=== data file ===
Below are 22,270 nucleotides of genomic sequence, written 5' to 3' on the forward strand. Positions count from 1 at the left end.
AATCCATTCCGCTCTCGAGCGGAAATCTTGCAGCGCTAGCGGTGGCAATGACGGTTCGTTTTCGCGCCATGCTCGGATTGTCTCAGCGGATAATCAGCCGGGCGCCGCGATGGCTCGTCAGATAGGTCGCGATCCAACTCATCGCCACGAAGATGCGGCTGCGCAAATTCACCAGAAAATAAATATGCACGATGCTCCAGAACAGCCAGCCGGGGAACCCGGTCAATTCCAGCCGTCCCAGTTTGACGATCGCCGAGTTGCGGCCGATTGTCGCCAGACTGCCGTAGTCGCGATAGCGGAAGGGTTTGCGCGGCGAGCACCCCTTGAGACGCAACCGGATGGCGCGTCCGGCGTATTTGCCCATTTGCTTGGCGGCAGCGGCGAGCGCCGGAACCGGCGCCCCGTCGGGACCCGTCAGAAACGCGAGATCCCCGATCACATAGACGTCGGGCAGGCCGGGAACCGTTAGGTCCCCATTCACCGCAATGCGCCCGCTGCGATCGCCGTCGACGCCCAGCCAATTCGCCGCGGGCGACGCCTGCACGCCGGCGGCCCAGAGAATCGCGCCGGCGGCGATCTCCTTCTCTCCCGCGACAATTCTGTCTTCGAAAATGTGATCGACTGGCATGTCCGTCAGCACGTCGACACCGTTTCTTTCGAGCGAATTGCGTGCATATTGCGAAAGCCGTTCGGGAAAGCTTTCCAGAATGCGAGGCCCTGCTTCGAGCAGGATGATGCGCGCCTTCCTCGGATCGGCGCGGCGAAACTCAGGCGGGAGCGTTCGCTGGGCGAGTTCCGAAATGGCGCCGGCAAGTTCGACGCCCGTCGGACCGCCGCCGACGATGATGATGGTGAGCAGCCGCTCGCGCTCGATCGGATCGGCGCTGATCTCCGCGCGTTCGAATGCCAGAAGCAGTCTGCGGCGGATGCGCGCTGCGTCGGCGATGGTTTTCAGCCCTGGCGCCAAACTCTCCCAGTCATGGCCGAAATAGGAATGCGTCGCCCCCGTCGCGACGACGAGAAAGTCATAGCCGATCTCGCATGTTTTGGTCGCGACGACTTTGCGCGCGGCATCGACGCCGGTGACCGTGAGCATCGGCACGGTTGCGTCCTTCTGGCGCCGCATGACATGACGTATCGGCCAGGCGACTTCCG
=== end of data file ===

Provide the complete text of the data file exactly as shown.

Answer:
Below are 22,270 nucleotides of genomic sequence, written 5' to 3' on the forward strand. Positions count from 1 at the left end.
AATCCATTCCGCTCTCGAGCGGAAATCTTGCAGCGCTAGCGGTGGCAATGACGGTTCGTTTTCGCGCCATGCTCGGATTGTCTCAGCGGATAATCAGCCGGGCGCCGCGATGGCTCGTCAGATAGGTCGCGATCCAACTCATCGCCACGAAGATGCGGCTGCGCAAATTCACCAGAAAATAAATATGCACGATGCTCCAGAACAGCCAGCCGGGGAACCCGGTCAATTCCAGCCGTCCCAGTTTGACGATCGCCGAGTTGCGGCCGATTGTCGCCAGACTGCCGTAGTCGCGATAGCGGAAGGGTTTGCGCGGCGAGCACCCCTTGAGACGCAACCGGATGGCGCGTCCGGCGTATTTGCCCATTTGCTTGGCGGCAGCGGCGAGCGCCGGAACCGGCGCCCCGTCGGGACCCGTCAGAAACGCGAGATCCCCGATCACATAGACGTCGGGCAGGCCGGGAACCGTTAGGTCCCCATTCACCGCAATGCGCCCGCTGCGATCGCCGTCGACGCCCAGCCAATTCGCCGCGGGCGACGCCTGCACGCCGGCGGCCCAGAGAATCGCGCCGGCGGCGATCTCCTTCTCTCCCGCGACAATTCTGTCTTCGAAAATGTGATCGACTGGCATGTCCGTCAGCACGTCGACACCGTTTCTTTCGAGCGAATTGCGTGCATATTGCGAAAGCCGTTCGGGAAAGCTTTCCAGAATGCGAGGCCCTGCTTCGAGCAGGATGATGCGCGCCTTCCTCGGATCGGCGCGGCGAAACTCAGGCGGGAGCGTTCGCTGGGCGAGTTCCGAAATGGCGCCGGCAAGTTCGACGCCCGTCGGACCGCCGCCGACGATGATGATGGTGAGCAGCCGCTCGCGCTCGATCGGATCGGCGCTGATCTCCGCGCGTTCGAATGCCAGAAGCAGTCTGCGGCGGATGCGCGCTGCGTCGGCGATGGTTTTCAGCCCTGGCGCCAAACTCTCCCAGTCATGGCCGAAATAGGAATGCGTCGCCCCCGTCGCGACGACGAGAAAGTCATAGCCGATCTCGCATGTTTTGGTCGCGACGACTTTGCGCGCGGCATCGACGCCGGTGACCGTGAGCATCGGCACGGTTGCGTCCTTCTGGCGCCGCATGACATGACGTATCGGCCAGGCGACTTCCG